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Multilevel weights [message #6918] 
Mon, 03 August 2015 11:38 
swinter
Messages: 2 Registered: August 2015

Member 


Greetings DHS experts and forum followers!
I am running multilevel models in Stata 14 using data appended from the most recent DHS surveys that include the domestic violence (dv) module in 20 countries in subSaharan Africa. I am trying to incorporate denormalized/renormalized domestic violence sampling weights (d005*) in my models; however, every time I use the denormalized (and/or renormalized weights) I have serious convergence issues. I also ran all the models without any weights and also with the original, not denormalized weights (d005). All models ran successfully without weights and also, surprisingly, with the original, not denormalized weights. The results of the models that don't include weights make sense conceptually (e.g. expected magnitude and direction of the coefficients); however, the senior DHS team suggest that these weights, particularly the dv weights, should not be ignored even in multilevel models that account for random effects at the PSU and country levels (see forum post: Weighting DRC Domestive violence Data in Multilevel Analysis). Convergence can be a problem in complex multilevel models, and I am willing to accept that I may just have to come up with some alternative analysis strategy; however, before I move to that I want to confirm that the issue is not with my assumptions about the d005 probabilities/weighting/etc. After reading all of the documentation (e.g. notes on pooled DHS data) and forums I could find with regard to the weights, and, in particular, the dv weights, here are my lingering questions:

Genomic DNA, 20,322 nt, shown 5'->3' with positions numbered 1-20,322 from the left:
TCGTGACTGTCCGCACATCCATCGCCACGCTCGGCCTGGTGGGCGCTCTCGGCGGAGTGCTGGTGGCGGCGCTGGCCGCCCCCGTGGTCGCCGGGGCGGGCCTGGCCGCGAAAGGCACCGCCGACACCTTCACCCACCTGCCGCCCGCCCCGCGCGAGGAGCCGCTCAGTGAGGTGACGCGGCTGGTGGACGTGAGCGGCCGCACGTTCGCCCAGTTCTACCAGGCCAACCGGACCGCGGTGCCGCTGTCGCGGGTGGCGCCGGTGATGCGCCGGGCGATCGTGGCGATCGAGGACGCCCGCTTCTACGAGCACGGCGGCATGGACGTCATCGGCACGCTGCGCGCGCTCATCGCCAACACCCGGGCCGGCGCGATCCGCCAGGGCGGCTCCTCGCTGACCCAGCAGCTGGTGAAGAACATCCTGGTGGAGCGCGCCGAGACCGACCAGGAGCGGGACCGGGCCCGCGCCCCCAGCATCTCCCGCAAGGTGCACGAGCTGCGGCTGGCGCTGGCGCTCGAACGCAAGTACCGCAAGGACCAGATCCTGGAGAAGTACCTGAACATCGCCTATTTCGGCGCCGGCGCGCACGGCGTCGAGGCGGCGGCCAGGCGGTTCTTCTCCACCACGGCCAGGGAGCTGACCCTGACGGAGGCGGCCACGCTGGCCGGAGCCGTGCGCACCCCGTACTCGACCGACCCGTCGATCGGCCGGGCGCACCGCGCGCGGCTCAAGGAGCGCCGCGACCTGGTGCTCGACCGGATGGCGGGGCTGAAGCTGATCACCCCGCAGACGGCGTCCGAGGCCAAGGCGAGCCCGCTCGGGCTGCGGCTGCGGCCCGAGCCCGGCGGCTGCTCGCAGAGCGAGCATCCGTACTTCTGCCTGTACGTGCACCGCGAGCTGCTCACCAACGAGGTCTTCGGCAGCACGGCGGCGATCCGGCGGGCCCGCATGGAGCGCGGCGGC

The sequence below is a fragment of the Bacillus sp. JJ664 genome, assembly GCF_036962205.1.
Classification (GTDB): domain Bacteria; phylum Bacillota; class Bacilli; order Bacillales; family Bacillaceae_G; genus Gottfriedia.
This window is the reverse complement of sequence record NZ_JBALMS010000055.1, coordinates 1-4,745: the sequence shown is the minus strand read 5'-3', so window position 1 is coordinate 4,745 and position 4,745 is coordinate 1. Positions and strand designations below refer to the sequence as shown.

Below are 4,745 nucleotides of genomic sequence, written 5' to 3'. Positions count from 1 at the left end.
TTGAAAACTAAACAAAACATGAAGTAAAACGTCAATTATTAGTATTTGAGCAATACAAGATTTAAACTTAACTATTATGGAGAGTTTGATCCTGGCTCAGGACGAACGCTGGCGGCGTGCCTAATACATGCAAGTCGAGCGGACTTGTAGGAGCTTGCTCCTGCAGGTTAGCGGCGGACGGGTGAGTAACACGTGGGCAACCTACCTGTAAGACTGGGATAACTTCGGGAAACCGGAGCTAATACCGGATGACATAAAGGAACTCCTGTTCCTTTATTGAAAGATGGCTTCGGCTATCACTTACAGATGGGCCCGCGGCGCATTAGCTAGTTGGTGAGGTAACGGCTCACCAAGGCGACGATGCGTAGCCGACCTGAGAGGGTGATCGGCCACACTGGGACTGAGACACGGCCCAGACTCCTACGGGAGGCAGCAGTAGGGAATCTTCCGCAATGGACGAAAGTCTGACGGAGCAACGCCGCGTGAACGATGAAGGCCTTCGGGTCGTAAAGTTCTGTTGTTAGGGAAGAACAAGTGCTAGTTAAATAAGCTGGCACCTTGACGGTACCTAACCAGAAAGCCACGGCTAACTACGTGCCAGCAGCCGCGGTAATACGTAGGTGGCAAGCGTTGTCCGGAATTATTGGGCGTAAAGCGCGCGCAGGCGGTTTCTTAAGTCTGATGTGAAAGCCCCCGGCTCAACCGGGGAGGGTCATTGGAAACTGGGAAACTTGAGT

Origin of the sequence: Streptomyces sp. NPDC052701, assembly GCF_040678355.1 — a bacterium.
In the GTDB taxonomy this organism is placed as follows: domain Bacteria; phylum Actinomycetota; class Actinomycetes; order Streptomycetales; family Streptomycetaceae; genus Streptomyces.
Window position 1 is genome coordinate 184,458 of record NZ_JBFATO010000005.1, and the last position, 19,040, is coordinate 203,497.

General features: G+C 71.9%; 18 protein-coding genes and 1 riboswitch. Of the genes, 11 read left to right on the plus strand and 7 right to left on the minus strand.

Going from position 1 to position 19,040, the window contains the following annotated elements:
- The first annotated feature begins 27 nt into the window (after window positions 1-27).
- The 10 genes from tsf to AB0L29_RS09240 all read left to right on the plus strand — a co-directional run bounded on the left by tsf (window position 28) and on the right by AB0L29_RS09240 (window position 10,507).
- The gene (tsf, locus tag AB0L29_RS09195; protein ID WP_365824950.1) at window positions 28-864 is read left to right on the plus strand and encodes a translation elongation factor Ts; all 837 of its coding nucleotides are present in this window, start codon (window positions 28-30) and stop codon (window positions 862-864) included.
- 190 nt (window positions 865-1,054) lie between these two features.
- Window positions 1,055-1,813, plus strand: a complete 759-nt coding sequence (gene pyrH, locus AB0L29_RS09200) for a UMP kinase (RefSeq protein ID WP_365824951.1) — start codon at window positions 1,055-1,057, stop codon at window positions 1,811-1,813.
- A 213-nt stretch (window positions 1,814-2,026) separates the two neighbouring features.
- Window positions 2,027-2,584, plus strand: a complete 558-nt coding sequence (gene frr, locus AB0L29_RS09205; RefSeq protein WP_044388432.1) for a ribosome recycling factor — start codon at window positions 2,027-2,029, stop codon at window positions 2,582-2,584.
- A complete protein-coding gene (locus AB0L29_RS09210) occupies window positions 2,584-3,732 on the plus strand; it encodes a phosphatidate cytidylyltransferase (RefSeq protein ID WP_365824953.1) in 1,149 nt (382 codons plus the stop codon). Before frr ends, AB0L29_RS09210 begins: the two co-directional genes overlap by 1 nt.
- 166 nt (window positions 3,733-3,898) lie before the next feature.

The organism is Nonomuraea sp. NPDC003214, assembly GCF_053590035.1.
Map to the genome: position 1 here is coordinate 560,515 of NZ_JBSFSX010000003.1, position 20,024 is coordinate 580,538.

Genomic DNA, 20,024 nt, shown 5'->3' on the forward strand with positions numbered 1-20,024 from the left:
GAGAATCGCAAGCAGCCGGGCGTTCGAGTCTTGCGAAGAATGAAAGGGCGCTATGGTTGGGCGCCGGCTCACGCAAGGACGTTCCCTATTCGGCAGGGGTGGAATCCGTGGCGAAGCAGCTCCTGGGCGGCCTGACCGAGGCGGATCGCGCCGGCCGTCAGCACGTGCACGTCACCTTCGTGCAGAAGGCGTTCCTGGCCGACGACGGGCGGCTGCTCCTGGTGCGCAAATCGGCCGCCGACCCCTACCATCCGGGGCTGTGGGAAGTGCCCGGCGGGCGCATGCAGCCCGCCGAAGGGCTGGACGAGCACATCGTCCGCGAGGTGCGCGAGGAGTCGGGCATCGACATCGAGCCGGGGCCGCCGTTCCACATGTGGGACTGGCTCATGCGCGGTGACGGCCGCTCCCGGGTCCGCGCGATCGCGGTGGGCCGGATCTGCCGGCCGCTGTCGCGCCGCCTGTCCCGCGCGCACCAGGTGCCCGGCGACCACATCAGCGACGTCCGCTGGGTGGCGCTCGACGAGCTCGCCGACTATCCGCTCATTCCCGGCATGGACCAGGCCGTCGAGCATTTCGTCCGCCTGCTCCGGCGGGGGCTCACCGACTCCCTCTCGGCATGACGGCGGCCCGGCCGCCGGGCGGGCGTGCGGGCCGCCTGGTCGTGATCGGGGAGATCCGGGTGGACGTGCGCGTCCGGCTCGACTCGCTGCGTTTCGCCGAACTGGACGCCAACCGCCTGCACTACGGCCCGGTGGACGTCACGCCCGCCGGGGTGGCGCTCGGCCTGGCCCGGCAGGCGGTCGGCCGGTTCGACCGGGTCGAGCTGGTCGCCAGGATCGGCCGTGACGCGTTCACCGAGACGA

(1) does the d005 variable take into account the conditional sampling probabilities that are captured in v005 and similar weights? In more specific terms, is d005 the only samplerelated weight that I need to include in my models?
(2) if d005/1000000, like v005/1000000, was a conditional probability why are many of the values not between 0 and 1? is that because they were adjusted for nonresponse (e.g. they are no longer probabilities)? what value are they summing to?
(3) can d005 be denormalized in the same way as other weight variables, i.e. can d005 be denormalized in the following way for each individual country in the pooled dataset (or prior to pooling)?
d005* = [d005/1000000] x [pop of womn 1549 in the indv cntry at time of the survey]/[# of complete dv responses, e.g. v044==1]
(4) similarily, can d005* be renormalized to the pooed data in the following manner?
d005_renorm = d005* x [# of complete pooled dv responses, e.g. v044==1 in all cntries]/[pop of womn 1549 in all cntries, e.g. sum of the tot pop of wmn 1549 in all cntries from previous equation]
(5) the iweight versus pweight commands in Stata seem to make a fairly important difference in the probability of model convergence and in the actual outcomes of the models. I have read in a few places that using the pweight command is more appropriate than the iweight command; however, this does not make sense to me. Stata literature says that pweight=1/p *where p is a probability (between 0 and 1). The d005, d005* and d005_renorm weights are seemingly greater than 1 even after dividing by 1000000 (e.g. they do not seem to meet the definition of a probability); so, in this case, is it more appropriate to use the iweight command?
I would appreciate any comments or suggestions. Thanks!
P.S. In case it is somehow helpful, my models look something like this in stata:
Model 1 (empty/unconditional model): melogit y [pweight = wgt_renorm]  cntry:  psu:
Model 2 (indv fe only): melogit y xi1 xi2 xi3 [pweight = wgt_renorm]  cntry:  psu:
Model 3 (indv/comm fe/re): melogit y xi1 xi2 xi3 xc1 xc2 xc3 [pweight = wgt_renorm]  cntry:  psu: xc1 xc2 xc3
Model 4 (indv/comm/nat fe/re): melogit y xi1 xi2 xi3 xc1 xc2 xc3 xn1 xn2 [pweight = wgt_renorm]  cntry: xn1 xn2  psu: xc1 xc2 xc3




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